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Re: Questions to Candidates

On Mon, Mar 04, 2002 at 07:55:29PM +0100, Jordi Mallach wrote:
> Hello everyone,
> The following questions are for the three Candidates:
> - In our Leader Elections of 2001, one of the "hot topics" in the Debian
>   world was the proposal to remove the non-free archive. As most of you
>   know, that proposal never got resolved, and it finally ended dying
>   when everyone got bored of the gigantic flamewar.
>   Again, what is your stand about non-free & Debian?

I do not personally believe that software licensed in ways incompatible
with the DFSG is an essential part of Debian's work.  As our Social
Contract notes, it's not even an official part of our distribution.

By and large, I think it is uncontroversial to assert that Free Software
continues to be able to do more and more, and non-free software fills
fewer essential roles in Debian users lives than it did when the Project
was founded; also, more and more Debian users find themselves not
needing non-free software are at all in their everyday lives.

There was a time when people who said we'd have free desktop
environments, free office suites, and free (graphical) web browsers were
laughed at.  Those people aren't laughed at anymore.  Instead, many of
the people who ignored the laughter, rolled up their sleeves, and got to
work are finding themselves able to feed their families through their
work on Free Software.

The significance of this development should not, in my opinion, be

>   Would you push to get a final answer on that debate?

I think it is important that the General Resolution that John Goerzen
proposed almost 2 years ago come to a vote.  As DPL, I will work with
the Project Secretary to see to it that the Developers are ultimately
able to express their will via our Standard Resolution Procedure on this

However, I'd be careful with language like "final answer".  I believe
the Social Contract and Debian Free Software Guidelines should be given
the freedom to evolve along with our Project.  Not necessarily changed
at the slightest whim, as some of our developers fear, but I do not
think they should be regarded as historical documents incapable of

Let me provide two examples.

It's possible that the time will come when the contents of our non-free
archive are so marginal and so little-used, or otherwise problematic to
retain, that we decide to stop hosting it on Project machines.  (That
time may be now; without a vote, it's difficult to say.)

It's also possible that a backlash against Free Software will manifest
itself through government regulation, sponsored by corporations that are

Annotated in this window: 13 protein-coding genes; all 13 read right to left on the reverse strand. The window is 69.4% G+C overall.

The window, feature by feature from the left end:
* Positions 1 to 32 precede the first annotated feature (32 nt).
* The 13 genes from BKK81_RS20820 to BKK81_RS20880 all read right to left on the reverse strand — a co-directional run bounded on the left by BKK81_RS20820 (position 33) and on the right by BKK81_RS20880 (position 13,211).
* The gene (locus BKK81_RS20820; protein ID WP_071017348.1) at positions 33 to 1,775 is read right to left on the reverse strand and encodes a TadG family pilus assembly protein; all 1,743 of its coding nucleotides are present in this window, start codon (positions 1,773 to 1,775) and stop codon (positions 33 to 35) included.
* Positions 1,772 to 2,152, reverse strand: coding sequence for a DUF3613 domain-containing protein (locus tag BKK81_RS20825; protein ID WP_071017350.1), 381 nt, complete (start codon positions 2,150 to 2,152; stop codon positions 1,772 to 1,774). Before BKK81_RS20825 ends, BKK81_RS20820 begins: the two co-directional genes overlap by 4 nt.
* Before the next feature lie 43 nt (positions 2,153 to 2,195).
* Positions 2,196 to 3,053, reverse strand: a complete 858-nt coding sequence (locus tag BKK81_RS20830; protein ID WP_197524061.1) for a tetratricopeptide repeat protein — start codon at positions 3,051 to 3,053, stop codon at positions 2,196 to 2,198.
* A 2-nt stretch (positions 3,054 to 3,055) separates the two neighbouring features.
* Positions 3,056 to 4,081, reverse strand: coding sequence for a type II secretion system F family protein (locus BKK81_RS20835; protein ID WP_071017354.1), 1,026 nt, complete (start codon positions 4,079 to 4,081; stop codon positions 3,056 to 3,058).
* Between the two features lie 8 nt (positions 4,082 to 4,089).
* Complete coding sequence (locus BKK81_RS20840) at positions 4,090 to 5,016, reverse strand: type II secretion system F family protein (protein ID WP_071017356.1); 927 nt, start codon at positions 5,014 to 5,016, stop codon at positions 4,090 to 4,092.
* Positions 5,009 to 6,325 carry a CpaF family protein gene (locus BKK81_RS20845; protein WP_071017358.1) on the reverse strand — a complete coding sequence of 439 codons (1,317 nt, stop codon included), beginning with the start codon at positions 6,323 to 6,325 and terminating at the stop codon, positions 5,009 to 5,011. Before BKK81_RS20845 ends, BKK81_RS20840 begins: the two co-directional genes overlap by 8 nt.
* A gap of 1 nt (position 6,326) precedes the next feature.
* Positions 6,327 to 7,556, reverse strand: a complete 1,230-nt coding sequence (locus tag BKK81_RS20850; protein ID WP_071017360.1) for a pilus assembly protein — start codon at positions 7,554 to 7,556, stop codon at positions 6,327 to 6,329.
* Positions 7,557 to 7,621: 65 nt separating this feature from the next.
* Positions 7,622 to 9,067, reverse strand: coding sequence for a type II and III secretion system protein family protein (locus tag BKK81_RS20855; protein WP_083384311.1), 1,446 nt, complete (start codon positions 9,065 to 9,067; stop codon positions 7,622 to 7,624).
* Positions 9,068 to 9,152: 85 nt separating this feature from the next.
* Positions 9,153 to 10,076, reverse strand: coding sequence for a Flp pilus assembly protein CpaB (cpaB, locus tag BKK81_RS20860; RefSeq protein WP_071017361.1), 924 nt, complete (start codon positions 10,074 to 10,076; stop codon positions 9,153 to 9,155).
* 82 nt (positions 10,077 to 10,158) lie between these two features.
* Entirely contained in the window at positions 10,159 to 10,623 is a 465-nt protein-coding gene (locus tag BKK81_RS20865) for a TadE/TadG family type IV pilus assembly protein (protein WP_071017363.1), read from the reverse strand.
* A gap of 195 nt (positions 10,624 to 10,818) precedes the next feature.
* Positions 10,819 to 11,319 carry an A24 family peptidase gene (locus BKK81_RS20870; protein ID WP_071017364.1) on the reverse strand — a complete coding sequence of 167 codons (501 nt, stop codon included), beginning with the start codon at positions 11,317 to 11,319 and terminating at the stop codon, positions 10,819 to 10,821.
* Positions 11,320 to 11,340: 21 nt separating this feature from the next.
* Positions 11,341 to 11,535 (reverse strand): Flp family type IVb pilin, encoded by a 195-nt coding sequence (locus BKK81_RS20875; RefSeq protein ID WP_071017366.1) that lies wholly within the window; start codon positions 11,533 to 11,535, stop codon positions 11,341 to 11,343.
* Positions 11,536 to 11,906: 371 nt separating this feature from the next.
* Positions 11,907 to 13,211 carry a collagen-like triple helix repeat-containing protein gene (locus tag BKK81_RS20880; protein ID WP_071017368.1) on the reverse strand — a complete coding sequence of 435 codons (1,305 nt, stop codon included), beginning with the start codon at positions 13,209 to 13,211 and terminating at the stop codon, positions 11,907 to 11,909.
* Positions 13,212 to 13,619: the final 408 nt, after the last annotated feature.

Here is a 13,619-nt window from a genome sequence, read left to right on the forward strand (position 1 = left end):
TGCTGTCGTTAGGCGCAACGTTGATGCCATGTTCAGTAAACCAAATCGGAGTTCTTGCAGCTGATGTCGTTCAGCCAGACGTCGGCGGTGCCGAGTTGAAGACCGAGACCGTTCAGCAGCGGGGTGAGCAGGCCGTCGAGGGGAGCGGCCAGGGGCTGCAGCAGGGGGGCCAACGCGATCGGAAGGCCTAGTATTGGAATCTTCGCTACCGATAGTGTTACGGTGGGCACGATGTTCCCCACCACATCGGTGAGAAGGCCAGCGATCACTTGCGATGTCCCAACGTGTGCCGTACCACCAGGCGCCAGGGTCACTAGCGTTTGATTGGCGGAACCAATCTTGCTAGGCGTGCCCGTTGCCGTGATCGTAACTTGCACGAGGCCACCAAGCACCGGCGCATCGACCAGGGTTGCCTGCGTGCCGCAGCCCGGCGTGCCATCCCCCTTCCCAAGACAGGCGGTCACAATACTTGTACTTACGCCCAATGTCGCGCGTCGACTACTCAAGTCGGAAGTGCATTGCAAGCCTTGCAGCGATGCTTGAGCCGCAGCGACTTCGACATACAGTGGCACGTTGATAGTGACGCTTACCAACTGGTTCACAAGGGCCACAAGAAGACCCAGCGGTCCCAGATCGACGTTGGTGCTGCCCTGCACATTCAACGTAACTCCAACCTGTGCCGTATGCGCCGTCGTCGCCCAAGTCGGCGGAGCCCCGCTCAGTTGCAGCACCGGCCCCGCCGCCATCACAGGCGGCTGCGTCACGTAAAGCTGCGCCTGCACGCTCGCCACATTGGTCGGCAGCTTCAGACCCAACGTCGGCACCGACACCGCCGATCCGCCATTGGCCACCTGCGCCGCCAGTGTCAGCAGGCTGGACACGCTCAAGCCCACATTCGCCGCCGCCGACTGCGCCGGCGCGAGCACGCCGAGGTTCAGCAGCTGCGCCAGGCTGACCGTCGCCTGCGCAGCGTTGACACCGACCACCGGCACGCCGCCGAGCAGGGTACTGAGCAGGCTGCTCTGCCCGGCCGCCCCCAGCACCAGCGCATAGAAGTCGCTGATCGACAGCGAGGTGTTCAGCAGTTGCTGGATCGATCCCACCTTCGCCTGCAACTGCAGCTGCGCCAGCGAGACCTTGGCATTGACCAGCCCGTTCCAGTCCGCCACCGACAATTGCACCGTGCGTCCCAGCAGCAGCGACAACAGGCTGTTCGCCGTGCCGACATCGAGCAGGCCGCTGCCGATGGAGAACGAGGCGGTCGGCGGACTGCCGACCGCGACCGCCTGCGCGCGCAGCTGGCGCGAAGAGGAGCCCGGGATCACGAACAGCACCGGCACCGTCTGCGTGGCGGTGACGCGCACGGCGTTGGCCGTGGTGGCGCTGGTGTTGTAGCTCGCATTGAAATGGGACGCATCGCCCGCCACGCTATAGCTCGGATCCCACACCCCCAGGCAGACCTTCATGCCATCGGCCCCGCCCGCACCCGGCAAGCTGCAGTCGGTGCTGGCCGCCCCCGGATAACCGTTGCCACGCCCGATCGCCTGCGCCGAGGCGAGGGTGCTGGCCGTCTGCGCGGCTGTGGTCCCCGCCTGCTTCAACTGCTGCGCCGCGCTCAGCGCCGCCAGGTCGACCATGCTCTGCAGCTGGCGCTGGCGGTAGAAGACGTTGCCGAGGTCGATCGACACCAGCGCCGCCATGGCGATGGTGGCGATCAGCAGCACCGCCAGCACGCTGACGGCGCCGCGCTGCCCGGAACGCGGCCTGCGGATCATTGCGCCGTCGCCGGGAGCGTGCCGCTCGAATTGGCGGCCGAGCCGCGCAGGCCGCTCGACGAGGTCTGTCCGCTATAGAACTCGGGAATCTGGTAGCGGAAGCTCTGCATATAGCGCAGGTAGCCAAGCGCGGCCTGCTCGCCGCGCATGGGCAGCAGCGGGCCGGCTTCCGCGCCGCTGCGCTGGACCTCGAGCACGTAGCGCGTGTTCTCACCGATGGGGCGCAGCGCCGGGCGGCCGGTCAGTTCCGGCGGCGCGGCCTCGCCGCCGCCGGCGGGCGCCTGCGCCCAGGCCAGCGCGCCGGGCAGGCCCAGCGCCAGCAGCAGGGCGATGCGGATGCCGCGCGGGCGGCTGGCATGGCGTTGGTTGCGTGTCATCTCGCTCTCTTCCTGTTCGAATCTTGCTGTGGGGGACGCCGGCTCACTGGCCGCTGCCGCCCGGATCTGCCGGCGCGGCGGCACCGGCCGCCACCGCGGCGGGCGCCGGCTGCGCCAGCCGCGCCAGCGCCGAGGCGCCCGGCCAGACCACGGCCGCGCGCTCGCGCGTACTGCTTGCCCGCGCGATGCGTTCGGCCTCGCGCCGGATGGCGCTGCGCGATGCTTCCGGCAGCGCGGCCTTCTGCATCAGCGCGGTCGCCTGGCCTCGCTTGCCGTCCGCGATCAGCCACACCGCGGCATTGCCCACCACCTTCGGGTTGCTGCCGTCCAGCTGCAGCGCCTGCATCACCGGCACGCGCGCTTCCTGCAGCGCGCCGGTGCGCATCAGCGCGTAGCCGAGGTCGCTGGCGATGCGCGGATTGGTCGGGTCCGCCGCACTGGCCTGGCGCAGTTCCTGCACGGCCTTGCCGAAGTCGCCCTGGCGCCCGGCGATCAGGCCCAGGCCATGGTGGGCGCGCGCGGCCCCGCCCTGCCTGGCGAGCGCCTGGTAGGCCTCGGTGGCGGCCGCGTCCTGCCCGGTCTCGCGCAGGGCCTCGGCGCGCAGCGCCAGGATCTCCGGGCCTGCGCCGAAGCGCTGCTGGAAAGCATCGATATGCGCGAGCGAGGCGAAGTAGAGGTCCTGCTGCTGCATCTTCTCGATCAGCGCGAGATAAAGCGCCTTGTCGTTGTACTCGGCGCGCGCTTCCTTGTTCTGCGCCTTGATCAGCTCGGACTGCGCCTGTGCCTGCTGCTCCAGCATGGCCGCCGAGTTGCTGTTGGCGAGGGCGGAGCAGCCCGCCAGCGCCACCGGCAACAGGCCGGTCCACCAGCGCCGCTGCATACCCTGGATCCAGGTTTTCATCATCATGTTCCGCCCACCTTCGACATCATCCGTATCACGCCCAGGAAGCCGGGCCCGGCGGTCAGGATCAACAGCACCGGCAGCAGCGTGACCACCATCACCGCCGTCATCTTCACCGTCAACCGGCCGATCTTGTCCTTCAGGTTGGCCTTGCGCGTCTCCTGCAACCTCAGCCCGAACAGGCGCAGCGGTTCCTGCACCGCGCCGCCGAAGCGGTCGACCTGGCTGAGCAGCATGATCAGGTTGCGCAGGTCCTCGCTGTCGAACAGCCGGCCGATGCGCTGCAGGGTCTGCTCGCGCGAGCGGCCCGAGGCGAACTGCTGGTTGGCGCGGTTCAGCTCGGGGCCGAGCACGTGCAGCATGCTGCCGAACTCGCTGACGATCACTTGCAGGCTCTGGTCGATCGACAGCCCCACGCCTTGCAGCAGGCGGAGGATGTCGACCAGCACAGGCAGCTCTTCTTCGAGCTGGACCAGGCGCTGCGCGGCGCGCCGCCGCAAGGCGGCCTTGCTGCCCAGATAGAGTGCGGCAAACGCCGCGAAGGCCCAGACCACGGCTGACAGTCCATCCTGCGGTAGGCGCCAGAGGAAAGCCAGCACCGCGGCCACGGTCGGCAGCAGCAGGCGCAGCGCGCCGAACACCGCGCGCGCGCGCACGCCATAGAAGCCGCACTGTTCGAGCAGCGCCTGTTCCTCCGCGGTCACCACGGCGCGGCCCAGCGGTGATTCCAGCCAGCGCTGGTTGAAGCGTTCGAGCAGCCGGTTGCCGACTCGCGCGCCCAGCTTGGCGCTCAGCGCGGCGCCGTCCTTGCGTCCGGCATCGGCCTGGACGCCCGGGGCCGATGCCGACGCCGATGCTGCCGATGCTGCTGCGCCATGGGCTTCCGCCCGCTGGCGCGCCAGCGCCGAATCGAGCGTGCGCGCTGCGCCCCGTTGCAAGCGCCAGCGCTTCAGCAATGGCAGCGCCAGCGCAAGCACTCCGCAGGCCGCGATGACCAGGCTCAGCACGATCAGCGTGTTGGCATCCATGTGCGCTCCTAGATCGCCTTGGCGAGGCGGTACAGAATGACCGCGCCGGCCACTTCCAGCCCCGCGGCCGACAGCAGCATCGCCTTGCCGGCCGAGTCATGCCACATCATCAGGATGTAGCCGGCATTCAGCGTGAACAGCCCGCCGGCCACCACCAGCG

threatened by this model of individual empowerment, development, and
cooperation.  For instance, just last week, the U.S. Senate held
hearings on a proposed bill that would mandate the existence of
copy-prevention technology in all consumer-grade computer and software:
<http://www.politechbot.com/p-03206.html>.  I am hopeful that this
legislation will be defeated, but it would be foolish to ignore the
possibility that certain avenues of Free Software development will be
driven underground before the dinosaurs of obsolete market models become
extinct.  It's a grim -- but hopefully remote -- possibility that the
DFSG we cherish will be rendered inapplicable to whole swaths of
software development by national laws in countries where a large amount
of Debian development takes place.  Under such sad circumstances, I
would probably rather see the DFSG or Social Contract amended than
effectively forbid an entire country's worth of Debian developers from
participating in our Project.  However, I am optimistic that such a
tragedy will not come to pass.

The bottom line is that I feel that the Social Contract and DFSG are
documents of critical importance to our project, but they are also
instruments of circumstances of their authorship.  For me, Debian is,
first and foremost, the people who comprise it.  When the composition of
our project and times change enough to place the Social Contract and
DFSG in conflict with the desires of our own membership, those documents
must change.  Our first loyalty has to be to each other; otherwise,
there will be no Project around to serve our twin priorities of our
users and Free Software.

This is why I do not think we should attempt "final" interpretations --
or revisions -- of the Social Contract and DFSG, or to settle the
question of non-free for all time.  For when we are all retired and our
children are Debian Developers, they deserve the right to express their
will on the subject, just as we (will) have.

>   What would you do to solve the ambiguities that were found in our
>   Constitution during that debate?

As I understand it, the Project Secretary will be applying the revised
Condorcet method to this election, and he will use that to make a formal
recommendation for or against its adoption as a Constitutional
amendment.  I'm inclined to defer to his judgment on this matter,
though I will make another attempt to wrap my head around all the
nuances and corner cases before casting my own vote.  :)

> At the time of those votings, I felt our vote system was broken, as 3
> seconded proposals never got anywhere. I'd like to see this problem
> solved.

Me too!  I think the current Project Secretary has a good plan under
development, and I have no desire to disrupt it before it's been given a

G. Branden Robinson                |    One man's theology is another man's
Debian GNU/Linux                   |    belly laugh.
branden@debian.org                 |    -- Robert Heinlein
http://people.debian.org/~branden/ |

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